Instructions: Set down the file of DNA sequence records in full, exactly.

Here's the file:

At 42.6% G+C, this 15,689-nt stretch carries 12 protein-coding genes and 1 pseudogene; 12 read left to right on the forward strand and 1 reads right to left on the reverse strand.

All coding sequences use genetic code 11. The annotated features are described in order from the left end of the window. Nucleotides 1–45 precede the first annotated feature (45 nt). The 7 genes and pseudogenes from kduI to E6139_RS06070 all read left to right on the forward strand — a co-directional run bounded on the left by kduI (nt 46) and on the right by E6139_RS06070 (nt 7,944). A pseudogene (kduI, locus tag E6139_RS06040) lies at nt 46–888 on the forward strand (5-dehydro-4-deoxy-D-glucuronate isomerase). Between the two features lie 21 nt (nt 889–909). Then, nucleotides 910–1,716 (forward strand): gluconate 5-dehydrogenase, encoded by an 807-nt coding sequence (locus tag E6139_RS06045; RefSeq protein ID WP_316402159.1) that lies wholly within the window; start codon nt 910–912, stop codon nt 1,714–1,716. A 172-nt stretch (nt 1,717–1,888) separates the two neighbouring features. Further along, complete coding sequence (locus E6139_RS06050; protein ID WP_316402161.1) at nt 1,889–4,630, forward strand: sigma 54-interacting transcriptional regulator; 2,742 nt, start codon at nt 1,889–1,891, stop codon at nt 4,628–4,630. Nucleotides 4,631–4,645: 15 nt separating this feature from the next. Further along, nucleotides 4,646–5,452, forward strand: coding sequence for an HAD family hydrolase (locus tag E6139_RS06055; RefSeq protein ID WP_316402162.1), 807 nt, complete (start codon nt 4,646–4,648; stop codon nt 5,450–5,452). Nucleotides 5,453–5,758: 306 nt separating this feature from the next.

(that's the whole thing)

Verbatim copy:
At 42.6% G+C, this 15,689-nt stretch carries 12 protein-coding genes and 1 pseudogene; 12 read left to right on the forward strand and 1 reads right to left on the reverse strand.

All coding sequences use genetic code 11. The annotated features are described in order from the left end of the window. Nucleotides 1–45 precede the first annotated feature (45 nt). The 7 genes and pseudogenes from kduI to E6139_RS06070 all read left to right on the forward strand — a co-directional run bounded on the left by kduI (nt 46) and on the right by E6139_RS06070 (nt 7,944). A pseudogene (kduI, locus tag E6139_RS06040) lies at nt 46–888 on the forward strand (5-dehydro-4-deoxy-D-glucuronate isomerase). Between the two features lie 21 nt (nt 889–909). Then, nucleotides 910–1,716 (forward strand): gluconate 5-dehydrogenase, encoded by an 807-nt coding sequence (locus tag E6139_RS06045; RefSeq protein ID WP_316402159.1) that lies wholly within the window; start codon nt 910–912, stop codon nt 1,714–1,716. A 172-nt stretch (nt 1,717–1,888) separates the two neighbouring features. Further along, complete coding sequence (locus E6139_RS06050; protein ID WP_316402161.1) at nt 1,889–4,630, forward strand: sigma 54-interacting transcriptional regulator; 2,742 nt, start codon at nt 1,889–1,891, stop codon at nt 4,628–4,630. Nucleotides 4,631–4,645: 15 nt separating this feature from the next. Further along, nucleotides 4,646–5,452, forward strand: coding sequence for an HAD family hydrolase (locus tag E6139_RS06055; RefSeq protein ID WP_316402162.1), 807 nt, complete (start codon nt 4,646–4,648; stop codon nt 5,450–5,452). Nucleotides 5,453–5,758: 306 nt separating this feature from the next.